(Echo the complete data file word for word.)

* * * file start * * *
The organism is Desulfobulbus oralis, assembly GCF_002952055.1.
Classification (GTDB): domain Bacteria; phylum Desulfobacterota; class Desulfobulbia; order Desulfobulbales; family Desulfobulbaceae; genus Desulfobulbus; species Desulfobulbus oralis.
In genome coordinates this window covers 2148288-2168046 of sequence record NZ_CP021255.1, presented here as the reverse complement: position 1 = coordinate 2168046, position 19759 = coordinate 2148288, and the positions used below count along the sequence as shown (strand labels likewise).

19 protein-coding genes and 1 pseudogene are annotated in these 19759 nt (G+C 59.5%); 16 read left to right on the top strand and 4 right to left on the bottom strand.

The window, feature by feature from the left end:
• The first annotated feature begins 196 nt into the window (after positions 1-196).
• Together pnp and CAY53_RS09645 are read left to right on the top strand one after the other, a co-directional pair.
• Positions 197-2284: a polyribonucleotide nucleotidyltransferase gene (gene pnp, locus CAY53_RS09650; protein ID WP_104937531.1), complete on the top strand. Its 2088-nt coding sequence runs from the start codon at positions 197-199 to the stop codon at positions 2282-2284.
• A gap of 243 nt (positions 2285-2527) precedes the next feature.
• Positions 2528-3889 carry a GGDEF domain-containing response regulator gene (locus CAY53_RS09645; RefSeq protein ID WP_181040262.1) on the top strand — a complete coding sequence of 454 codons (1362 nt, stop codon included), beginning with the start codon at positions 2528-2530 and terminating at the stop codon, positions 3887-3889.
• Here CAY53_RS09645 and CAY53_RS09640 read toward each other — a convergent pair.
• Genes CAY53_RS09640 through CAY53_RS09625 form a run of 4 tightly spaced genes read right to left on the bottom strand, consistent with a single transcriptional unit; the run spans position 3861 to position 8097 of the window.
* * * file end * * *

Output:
The organism is Desulfobulbus oralis, assembly GCF_002952055.1.
Classification (GTDB): domain Bacteria; phylum Desulfobacterota; class Desulfobulbia; order Desulfobulbales; family Desulfobulbaceae; genus Desulfobulbus; species Desulfobulbus oralis.
In genome coordinates this window covers 2148288-2168046 of sequence record NZ_CP021255.1, presented here as the reverse complement: position 1 = coordinate 2168046, position 19759 = coordinate 2148288, and the positions used below count along the sequence as shown (strand labels likewise).

19 protein-coding genes and 1 pseudogene are annotated in these 19759 nt (G+C 59.5%); 16 read left to right on the top strand and 4 right to left on the bottom strand.

The window, feature by feature from the left end:
• The first annotated feature begins 196 nt into the window (after positions 1-196).
• Together pnp and CAY53_RS09645 are read left to right on the top strand one after the other, a co-directional pair.
• Positions 197-2284: a polyribonucleotide nucleotidyltransferase gene (gene pnp, locus CAY53_RS09650; protein ID WP_104937531.1), complete on the top strand. Its 2088-nt coding sequence runs from the start codon at positions 197-199 to the stop codon at positions 2282-2284.
• A gap of 243 nt (positions 2285-2527) precedes the next feature.
• Positions 2528-3889 carry a GGDEF domain-containing response regulator gene (locus CAY53_RS09645; RefSeq protein ID WP_181040262.1) on the top strand — a complete coding sequence of 454 codons (1362 nt, stop codon included), beginning with the start codon at positions 2528-2530 and terminating at the stop codon, positions 3887-3889.
• Here CAY53_RS09645 and CAY53_RS09640 read toward each other — a convergent pair.
• Genes CAY53_RS09640 through CAY53_RS09625 form a run of 4 tightly spaced genes read right to left on the bottom strand, consistent with a single transcriptional unit; the run spans position 3861 to position 8097 of the window.